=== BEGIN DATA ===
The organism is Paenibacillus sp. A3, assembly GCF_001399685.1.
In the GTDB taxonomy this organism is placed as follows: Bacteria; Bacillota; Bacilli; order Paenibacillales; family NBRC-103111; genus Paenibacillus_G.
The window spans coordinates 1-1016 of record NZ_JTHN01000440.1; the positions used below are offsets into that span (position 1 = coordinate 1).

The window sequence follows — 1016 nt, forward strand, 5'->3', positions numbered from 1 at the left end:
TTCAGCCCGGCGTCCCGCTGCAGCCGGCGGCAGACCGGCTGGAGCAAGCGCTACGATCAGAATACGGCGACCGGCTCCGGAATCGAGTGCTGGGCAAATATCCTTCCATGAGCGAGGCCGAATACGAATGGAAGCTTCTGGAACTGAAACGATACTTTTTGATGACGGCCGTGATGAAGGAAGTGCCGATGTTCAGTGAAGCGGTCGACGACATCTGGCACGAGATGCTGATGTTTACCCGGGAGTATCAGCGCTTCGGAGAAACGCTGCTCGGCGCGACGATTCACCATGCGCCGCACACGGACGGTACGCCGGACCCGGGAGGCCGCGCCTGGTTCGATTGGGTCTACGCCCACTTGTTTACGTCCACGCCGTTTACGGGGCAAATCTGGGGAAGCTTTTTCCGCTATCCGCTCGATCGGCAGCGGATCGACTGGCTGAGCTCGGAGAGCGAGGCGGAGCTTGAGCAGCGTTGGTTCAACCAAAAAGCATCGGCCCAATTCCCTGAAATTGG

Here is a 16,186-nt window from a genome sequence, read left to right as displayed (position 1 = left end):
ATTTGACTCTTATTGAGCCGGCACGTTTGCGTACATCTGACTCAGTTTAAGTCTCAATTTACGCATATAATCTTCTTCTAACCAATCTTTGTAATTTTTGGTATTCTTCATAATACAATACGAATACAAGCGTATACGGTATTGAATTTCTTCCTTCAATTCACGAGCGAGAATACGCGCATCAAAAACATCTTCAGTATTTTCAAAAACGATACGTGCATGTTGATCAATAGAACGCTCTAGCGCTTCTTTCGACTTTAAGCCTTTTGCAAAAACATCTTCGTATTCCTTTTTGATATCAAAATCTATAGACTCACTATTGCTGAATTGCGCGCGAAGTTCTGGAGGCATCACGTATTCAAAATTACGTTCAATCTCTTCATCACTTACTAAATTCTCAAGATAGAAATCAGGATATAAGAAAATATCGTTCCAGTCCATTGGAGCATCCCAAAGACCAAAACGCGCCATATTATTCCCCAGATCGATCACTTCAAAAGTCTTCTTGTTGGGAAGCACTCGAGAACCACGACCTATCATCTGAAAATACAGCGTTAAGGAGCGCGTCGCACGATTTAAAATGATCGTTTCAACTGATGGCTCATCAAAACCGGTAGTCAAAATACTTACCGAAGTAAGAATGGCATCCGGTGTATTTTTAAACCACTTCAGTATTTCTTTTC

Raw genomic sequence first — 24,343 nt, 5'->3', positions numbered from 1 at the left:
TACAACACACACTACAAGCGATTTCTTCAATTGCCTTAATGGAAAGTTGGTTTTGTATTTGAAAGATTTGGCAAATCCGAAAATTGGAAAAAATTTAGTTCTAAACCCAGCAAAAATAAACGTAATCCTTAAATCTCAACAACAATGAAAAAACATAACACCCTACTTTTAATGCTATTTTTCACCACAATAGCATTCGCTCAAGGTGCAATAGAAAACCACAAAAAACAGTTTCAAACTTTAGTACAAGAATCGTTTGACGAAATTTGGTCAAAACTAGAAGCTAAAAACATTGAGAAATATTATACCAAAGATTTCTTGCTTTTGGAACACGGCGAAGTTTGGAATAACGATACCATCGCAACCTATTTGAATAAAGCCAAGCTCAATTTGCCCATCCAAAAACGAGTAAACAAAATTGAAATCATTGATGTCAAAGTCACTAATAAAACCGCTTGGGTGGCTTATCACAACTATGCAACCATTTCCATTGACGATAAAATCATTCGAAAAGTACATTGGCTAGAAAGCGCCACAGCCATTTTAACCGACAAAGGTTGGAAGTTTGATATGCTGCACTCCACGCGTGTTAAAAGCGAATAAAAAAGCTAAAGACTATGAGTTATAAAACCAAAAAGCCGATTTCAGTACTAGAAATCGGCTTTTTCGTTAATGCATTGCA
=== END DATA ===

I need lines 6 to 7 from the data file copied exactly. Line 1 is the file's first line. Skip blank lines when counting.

Here is a 16,186-nt window from a genome sequence, read left to right as displayed (position 1 = left end):
ATTTGACTCTTATTGAGCCGGCACGTTTGCGTACATCTGACTCAGTTTAAGTCTCAATTTACGCATATAATCTTCTTCTAACCAATCTTTGTAATTTTTGGTATTCTTCATAATACAATACGAATACAAGCGTATACGGTATTGAATTTCTTCCTTCAATTCACGAGCGAGAATACGCGCATCAAAAACATCTTCAGTATTTTCAAAAACGATACGTGCATGTTGATCAATAGAACGCTCTAGCGCTTCTTTCGACTTTAAGCCTTTTGCAAAAACATCTTCGTATTCCTTTTTGATATCAAAATCTATAGACTCACTATTGCTGAATTGCGCGCGAAGTTCTGGAGGCATCACGTATTCAAAATTACGTTCAATCTCTTCATCACTTACTAAATTCTCAAGATAGAAATCAGGATATAAGAAAATATCGTTCCAGTCCATTGGAGCATCCCAAAGACCAAAACGCGCCATATTATTCCCCAGATCGATCACTTCAAAAGTCTTCTTGTTGGGAAGCACTCGAGAACCACGACCTATCATCTGAAAATACAGCGTTAAGGAGCGCGTCGCACGATTTAAAATGATCGTTTCAACTGATGGCTCATCAAAACCGGTAGTCAAAATACTTACCGAAGTAAGAATGGCATCCGGTGTATTTTTAAACCACTTCAGTATTTCTTTTC